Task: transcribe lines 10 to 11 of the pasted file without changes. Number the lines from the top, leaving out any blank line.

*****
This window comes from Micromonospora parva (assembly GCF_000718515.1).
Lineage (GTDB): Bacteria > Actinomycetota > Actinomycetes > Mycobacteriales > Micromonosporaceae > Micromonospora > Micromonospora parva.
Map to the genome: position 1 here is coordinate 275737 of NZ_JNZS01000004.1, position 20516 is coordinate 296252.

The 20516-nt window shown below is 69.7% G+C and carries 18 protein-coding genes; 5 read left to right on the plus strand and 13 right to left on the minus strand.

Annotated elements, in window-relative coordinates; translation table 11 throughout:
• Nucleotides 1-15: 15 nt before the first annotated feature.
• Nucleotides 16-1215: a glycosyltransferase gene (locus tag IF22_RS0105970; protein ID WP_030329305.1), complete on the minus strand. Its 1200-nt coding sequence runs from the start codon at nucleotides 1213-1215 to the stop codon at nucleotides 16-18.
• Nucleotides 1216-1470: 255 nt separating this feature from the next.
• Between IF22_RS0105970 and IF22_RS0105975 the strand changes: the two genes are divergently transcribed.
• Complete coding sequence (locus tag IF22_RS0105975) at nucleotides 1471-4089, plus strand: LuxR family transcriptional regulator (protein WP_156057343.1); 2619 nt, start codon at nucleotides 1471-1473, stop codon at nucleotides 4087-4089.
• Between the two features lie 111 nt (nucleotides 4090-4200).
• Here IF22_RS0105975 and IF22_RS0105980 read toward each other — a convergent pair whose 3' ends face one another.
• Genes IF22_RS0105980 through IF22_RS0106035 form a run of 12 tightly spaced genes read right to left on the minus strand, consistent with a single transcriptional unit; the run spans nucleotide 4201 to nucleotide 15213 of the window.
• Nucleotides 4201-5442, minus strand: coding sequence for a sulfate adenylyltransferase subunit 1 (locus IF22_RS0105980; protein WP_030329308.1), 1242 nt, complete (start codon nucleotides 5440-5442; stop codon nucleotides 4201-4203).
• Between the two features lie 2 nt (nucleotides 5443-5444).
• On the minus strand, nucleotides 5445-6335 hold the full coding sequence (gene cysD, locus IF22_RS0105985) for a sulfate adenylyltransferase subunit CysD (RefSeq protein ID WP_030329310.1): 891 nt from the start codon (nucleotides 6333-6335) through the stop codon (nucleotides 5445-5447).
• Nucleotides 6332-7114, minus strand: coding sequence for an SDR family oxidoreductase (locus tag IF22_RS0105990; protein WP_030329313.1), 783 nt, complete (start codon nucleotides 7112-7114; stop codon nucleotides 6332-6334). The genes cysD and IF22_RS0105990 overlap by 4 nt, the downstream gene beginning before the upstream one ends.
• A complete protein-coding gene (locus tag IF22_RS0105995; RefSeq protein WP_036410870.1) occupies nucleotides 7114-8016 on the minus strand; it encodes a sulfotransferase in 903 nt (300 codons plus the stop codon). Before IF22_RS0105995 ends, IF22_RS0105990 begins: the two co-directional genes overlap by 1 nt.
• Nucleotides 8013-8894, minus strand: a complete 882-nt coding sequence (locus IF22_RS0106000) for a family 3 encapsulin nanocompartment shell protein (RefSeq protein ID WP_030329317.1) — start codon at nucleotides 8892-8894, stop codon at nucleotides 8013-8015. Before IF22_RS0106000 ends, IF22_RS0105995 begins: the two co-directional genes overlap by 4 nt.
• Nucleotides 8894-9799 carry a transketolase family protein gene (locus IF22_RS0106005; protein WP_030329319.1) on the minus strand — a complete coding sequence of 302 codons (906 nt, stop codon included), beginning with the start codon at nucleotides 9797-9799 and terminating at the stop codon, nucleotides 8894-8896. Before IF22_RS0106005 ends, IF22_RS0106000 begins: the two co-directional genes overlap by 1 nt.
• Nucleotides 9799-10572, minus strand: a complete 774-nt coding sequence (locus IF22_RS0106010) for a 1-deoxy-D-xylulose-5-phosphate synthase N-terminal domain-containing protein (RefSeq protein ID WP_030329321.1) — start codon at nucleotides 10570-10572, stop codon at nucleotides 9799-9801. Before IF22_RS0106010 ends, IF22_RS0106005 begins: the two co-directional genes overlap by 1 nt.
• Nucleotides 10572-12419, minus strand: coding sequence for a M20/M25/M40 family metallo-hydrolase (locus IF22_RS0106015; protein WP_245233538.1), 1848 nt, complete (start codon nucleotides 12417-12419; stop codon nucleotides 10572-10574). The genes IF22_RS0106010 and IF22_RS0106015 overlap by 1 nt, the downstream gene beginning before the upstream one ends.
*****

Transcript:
• Complete coding sequence (locus tag IF22_RS0105975) at nucleotides 1471-4089, plus strand: LuxR family transcriptional regulator (protein WP_156057343.1); 2619 nt, start codon at nucleotides 1471-1473, stop codon at nucleotides 4087-4089.
• Between the two features lie 111 nt (nucleotides 4090-4200).